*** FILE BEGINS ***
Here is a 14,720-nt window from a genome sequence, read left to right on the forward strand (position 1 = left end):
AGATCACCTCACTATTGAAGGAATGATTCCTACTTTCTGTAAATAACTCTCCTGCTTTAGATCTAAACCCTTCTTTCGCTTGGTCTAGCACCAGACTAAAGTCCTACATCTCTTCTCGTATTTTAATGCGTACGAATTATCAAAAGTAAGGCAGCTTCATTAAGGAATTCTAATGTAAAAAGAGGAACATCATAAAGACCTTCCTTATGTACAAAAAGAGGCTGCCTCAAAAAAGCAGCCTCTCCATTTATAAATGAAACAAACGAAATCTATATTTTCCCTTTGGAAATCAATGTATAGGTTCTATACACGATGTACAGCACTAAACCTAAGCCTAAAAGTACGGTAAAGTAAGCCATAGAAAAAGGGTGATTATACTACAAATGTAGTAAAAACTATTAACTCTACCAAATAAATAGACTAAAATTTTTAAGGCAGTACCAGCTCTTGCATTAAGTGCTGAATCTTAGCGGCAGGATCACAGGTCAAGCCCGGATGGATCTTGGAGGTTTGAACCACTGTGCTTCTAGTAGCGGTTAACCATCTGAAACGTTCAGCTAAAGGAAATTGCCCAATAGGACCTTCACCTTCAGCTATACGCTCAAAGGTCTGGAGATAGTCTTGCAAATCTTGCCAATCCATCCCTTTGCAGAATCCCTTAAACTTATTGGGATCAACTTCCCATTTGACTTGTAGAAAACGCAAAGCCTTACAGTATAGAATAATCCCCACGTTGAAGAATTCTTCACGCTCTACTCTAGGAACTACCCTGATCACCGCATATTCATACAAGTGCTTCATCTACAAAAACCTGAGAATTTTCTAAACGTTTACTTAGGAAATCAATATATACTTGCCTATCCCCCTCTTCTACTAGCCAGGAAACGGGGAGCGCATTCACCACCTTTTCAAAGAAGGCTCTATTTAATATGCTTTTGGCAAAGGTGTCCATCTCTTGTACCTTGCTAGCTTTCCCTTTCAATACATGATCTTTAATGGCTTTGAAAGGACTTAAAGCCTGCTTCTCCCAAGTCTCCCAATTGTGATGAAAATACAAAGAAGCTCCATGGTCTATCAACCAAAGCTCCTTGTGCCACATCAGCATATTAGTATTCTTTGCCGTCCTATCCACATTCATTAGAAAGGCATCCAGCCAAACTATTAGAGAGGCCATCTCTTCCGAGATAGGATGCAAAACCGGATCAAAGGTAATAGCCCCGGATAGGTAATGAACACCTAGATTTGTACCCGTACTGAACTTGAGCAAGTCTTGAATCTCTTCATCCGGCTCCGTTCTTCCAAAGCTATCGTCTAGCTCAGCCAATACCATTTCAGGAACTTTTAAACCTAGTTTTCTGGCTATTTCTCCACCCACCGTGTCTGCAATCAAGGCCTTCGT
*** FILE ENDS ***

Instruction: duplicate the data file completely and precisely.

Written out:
Here is a 14,720-nt window from a genome sequence, read left to right on the forward strand (position 1 = left end):
AGATCACCTCACTATTGAAGGAATGATTCCTACTTTCTGTAAATAACTCTCCTGCTTTAGATCTAAACCCTTCTTTCGCTTGGTCTAGCACCAGACTAAAGTCCTACATCTCTTCTCGTATTTTAATGCGTACGAATTATCAAAAGTAAGGCAGCTTCATTAAGGAATTCTAATGTAAAAAGAGGAACATCATAAAGACCTTCCTTATGTACAAAAAGAGGCTGCCTCAAAAAAGCAGCCTCTCCATTTATAAATGAAACAAACGAAATCTATATTTTCCCTTTGGAAATCAATGTATAGGTTCTATACACGATGTACAGCACTAAACCTAAGCCTAAAAGTACGGTAAAGTAAGCCATAGAAAAAGGGTGATTATACTACAAATGTAGTAAAAACTATTAACTCTACCAAATAAATAGACTAAAATTTTTAAGGCAGTACCAGCTCTTGCATTAAGTGCTGAATCTTAGCGGCAGGATCACAGGTCAAGCCCGGATGGATCTTGGAGGTTTGAACCACTGTGCTTCTAGTAGCGGTTAACCATCTGAAACGTTCAGCTAAAGGAAATTGCCCAATAGGACCTTCACCTTCAGCTATACGCTCAAAGGTCTGGAGATAGTCTTGCAAATCTTGCCAATCCATCCCTTTGCAGAATCCCTTAAACTTATTGGGATCAACTTCCCATTTGACTTGTAGAAAACGCAAAGCCTTACAGTATAGAATAATCCCCACGTTGAAGAATTCTTCACGCTCTACTCTAGGAACTACCCTGATCACCGCATATTCATACAAGTGCTTCATCTACAAAAACCTGAGAATTTTCTAAACGTTTACTTAGGAAATCAATATATACTTGCCTATCCCCCTCTTCTACTAGCCAGGAAACGGGGAGCGCATTCACCACCTTTTCAAAGAAGGCTCTATTTAATATGCTTTTGGCAAAGGTGTCCATCTCTTGTACCTTGCTAGCTTTCCCTTTCAATACATGATCTTTAATGGCTTTGAAAGGACTTAAAGCCTGCTTCTCCCAAGTCTCCCAATTGTGATGAAAATACAAAGAAGCTCCATGGTCTATCAACCAAAGCTCCTTGTGCCACATCAGCATATTAGTATTCTTTGCCGTCCTATCCACATTCATTAGAAAGGCATCCAGCCAAACTATTAGAGAGGCCATCTCTTCCGAGATAGGATGCAAAACCGGATCAAAGGTAATAGCCCCGGATAGGTAATGAACACCTAGATTTGTACCCGTACTGAACTTGAGCAAGTCTTGAATCTCTTCATCCGGCTCCGTTCTTCCAAAGCTATCGTCTAGCTCAGCCAATACCATTTCAGGAACTTTTAAACCTAGTTTTCTGGCTATTTCTCCACCCACCGTGTCTGCAATCAAGGCCTTCGT